To offset Harvard Medical School tuition, he wrote spy novels under a pen name. His first, A Case of Need, won a Mystery Writers of America Edgar award.

Graduating as an M.D. in 1969, he wrote full time; that year, his runaway-virus novel The Andromeda Strain was published under Crichton’s name. Universal Studios bought the novel and a young TV director, Steven Spielberg, guided him around the set.

Crichton directed Coma, Westworld and The Great Train Robbery, and wrote novels including best-sellers Sphere and Congo. Many became films, earning him tens of millions of dollars annually. TV’s ER and the movie Westworld revolutionized computer and camera effects.

New Life For Dinosaurs

On hearing about Crichton’s dinosaur-theme park idea, Spielberg committed to direct. The Jurassic Park films have earned $3.5 billion worldwide.

But insecurity plagued Crichton; much-married and divorced, he wrote incessantly. He told Charlie Rose, “My experience is of not being very gifted at writing, and of having to try really hard.”

Crichton wrote Jurassic Park six years before the first successful sheep cloning. Today, ironically, Harvard Medical School Genetics Professor Dr. George M. Church is using genome sequencing to resurrect the extinct woolly mammoth.

What would Crichton the future forecaster think of de-extinction? He might quote from Jurassic Park, “Your scientists were so preoccupied with whether or not they could that they didn’t stop to think if they should.”



Christie Brinkley Spills All About Her Kids, Activism and Her Wine

That dazzling smile is instantly recognizable. No wonder: Supermodel Christie Brinkley has appeared on some 500 magazine covers around the world. Today, at age 63, the Malibu-raised surfer girl is an environmental rights advocate, humanitarian, TV host, Broadway star, New York Times best-selling author, and entrepreneur. The longtime Long Island resident spoke with the Long Island Press about Christie Brinkley Authentic Skin Care products, Hair2Wear extensions, Bellissima Prosecco sparkling wines, and the creativity and gratitude that sustain her.

Long Island Press: What would other people be surprised to learn about you?

CB: Some people say, “You should stay silent,” or, “Oh, just be pretty—that’s your job.” I’m an Aquarius. We believe that one individual can make a difference. It’s your responsibility to leave this world a bit better than you found it. As a kid I marched against the Vietnam war, but I support our troops and the people who stand up for us. I marched against putting nuclear weapons on fault lines in California. I led the Pledge of Allegiance at the Los Angeles Democratic convention. I am patriotic. I think the NFL should support players who take a knee. They respect the right that that flag represents. I do, too. But it’s got to be equal for everyone.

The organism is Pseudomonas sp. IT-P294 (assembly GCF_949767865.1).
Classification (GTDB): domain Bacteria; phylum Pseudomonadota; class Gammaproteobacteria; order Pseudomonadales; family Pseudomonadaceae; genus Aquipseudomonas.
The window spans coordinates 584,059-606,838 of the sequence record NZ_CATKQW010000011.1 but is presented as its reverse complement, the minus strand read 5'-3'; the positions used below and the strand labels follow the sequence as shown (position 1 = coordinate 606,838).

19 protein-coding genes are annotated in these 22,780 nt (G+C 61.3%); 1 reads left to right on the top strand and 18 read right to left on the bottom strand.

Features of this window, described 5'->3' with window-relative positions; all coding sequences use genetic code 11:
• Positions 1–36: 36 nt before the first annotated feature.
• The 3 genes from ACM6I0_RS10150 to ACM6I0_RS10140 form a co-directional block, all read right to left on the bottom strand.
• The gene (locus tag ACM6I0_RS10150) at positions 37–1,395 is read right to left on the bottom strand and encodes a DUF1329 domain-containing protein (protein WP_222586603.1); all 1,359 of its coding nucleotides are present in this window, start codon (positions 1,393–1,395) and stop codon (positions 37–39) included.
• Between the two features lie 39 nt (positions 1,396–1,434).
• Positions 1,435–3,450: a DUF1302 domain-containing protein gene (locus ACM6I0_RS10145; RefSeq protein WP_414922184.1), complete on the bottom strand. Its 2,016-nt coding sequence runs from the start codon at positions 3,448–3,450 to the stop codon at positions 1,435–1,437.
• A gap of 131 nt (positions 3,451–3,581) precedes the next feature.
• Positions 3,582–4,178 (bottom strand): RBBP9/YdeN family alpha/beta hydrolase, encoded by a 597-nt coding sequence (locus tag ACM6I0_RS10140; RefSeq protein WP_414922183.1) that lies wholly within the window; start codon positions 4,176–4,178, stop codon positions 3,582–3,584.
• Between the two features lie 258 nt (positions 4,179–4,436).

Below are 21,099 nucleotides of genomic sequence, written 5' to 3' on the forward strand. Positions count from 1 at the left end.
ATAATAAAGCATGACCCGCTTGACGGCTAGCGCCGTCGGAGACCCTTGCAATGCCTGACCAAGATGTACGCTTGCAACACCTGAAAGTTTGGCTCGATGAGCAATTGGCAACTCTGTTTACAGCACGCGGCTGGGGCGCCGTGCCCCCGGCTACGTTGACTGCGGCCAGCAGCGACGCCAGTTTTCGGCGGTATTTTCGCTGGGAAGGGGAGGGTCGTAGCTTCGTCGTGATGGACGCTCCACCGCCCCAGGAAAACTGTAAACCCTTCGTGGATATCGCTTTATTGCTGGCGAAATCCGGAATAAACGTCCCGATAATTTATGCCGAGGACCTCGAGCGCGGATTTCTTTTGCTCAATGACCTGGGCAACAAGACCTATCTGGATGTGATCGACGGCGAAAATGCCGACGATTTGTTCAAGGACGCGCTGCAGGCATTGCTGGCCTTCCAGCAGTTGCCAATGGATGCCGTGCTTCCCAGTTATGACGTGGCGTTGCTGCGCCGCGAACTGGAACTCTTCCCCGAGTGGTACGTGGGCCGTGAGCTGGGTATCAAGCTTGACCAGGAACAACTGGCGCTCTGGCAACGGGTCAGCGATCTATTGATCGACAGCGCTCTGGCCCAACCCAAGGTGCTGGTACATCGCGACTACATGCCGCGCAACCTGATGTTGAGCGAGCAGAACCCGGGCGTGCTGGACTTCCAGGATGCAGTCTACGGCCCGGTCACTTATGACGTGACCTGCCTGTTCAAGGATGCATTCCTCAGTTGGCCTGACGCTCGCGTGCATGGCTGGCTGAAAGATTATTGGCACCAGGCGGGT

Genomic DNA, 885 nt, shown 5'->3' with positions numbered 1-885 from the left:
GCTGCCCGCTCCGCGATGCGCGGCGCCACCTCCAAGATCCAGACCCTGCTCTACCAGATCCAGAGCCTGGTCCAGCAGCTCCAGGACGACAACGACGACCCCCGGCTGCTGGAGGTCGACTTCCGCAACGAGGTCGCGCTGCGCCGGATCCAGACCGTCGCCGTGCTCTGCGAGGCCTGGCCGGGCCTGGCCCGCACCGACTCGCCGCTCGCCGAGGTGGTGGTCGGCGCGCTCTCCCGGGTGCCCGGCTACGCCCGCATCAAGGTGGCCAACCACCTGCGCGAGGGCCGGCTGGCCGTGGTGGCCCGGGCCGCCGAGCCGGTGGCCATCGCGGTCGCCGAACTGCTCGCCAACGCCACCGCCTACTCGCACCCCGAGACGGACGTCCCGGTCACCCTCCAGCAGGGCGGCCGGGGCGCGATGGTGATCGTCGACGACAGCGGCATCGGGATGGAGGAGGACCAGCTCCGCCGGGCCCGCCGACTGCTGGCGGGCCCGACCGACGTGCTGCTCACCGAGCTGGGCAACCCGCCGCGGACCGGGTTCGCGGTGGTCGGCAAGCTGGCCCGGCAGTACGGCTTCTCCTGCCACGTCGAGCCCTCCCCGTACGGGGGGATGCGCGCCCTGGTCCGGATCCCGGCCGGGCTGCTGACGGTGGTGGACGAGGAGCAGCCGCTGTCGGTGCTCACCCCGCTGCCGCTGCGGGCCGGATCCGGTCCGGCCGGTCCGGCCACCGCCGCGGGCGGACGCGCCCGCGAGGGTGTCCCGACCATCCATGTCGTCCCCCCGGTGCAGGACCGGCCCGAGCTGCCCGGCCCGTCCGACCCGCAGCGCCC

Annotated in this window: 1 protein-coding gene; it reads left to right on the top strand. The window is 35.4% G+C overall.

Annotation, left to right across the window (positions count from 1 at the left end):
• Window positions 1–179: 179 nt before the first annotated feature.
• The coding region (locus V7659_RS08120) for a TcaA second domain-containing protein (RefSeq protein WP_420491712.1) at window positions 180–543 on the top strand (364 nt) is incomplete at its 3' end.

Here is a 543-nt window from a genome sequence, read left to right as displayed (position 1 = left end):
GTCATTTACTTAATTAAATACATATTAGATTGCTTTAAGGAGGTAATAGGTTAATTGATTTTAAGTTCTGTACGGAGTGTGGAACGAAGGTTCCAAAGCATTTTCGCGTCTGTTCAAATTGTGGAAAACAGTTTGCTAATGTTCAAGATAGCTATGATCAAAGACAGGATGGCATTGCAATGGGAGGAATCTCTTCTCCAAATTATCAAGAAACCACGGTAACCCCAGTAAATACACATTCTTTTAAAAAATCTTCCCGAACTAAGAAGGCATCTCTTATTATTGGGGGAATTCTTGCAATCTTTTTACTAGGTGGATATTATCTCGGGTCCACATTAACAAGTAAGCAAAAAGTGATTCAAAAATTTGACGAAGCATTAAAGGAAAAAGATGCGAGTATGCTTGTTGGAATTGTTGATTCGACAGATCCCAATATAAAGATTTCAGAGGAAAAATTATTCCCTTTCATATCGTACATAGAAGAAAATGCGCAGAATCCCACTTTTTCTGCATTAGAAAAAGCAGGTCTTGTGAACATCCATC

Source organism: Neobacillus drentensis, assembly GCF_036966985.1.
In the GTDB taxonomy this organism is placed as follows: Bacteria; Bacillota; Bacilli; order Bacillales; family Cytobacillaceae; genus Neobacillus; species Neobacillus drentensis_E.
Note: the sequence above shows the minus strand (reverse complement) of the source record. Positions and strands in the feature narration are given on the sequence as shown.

LIP: You have a long history of activism. What do you think about our country today?

CB: I’m really distressed by everything I see. I think President Trump is a divider. We have to be really, really careful to not allow that to happen. I think the segment of people that makes us feel like we’re terribly divided is much smaller than we’re led to believe. I could cry about this, I feel so strongly about it. I’m really apoplectic that we can mention nuclear war so casually, as if this is something we could recover from—because we can’t. Nuclear war is not an option. It’s immoral, it’s unethical, it’s like a death wish. Nothing good can come from that. Nothing. I’m distressed about what this
administration is doing to our environment. All the initiatives put in place to protect our health are being removed. I’m a very protective mom and even though my kids are grown, they’re still my babies. I’ll be damned if I’m going to let this administration destroy our children’s rights to breathe the air. A million children die every year in China because of the pollution—but they’re doing something about it.

LIP: With your kids grown, have you become an empty nester?

CB: Last year, Sailor, my last child at home, left. This is her second year of college. She was back that weekend with half the class that were new friends. So the house became a nest full of even more kids. When they do come home, they come home with a crowd. I really haven’t had time to get empty-nest syndrome yet.

LIP: What do you enjoy most right now?

CB: My life is so very full and busy. I feel so grateful that I have so many opportunities. I love spending time with my kids. When I do have spare time, I have wonderful friends. I love the fact that I have no routine to my life. I really do thrive on all the change, and every day is different. I work with different people all the time, whether it’s a group of people I work with on Prosecco, or all the wonderful people at Christie Brinkley Authentic Skin Care and Hair2Wear.

LIP: Why did you get into the wine business?

CB: My mom taught me to be grateful. If I felt low or sorry for myself, she said, “How dare you? Just count your blessings.” To that end, we loved to pop a cork and turn any situation into a celebration. It makes you look at life through a prism of gratitude. We’re certified organic and vegan, gluten free with no added sulfites, non-GMO, and delicious. A normal glass of wine has 52 chemicals. Unless certified vegan, wine is filtered through animal parts.

LIP: If you could live a different life, what would it be like?

CB: I wouldn’t change anything about the life I’ve lived because everything I did got me to my three children. Though it’s not always easy, they were the prize. If someone waved a magic wand, I’d love to spend more time on a giant schooner sailing from island to island. I’d love to raise the sails, harness the wind, and explore places I’ve never been. I’d dive off the bow into crystal-clear waters and swim up to beautiful islands.

LIP: After several marriages, you’re currently unattached. Is there anyone special in your life?

CB: No one really, right now. I’m just sort of dabbling.

LIP: What’s always in your refrigerator?

CB: Tons of fruits, vegetables, and acidophilus—a healthy gut is a happy gut. And a bottle of Prosecco.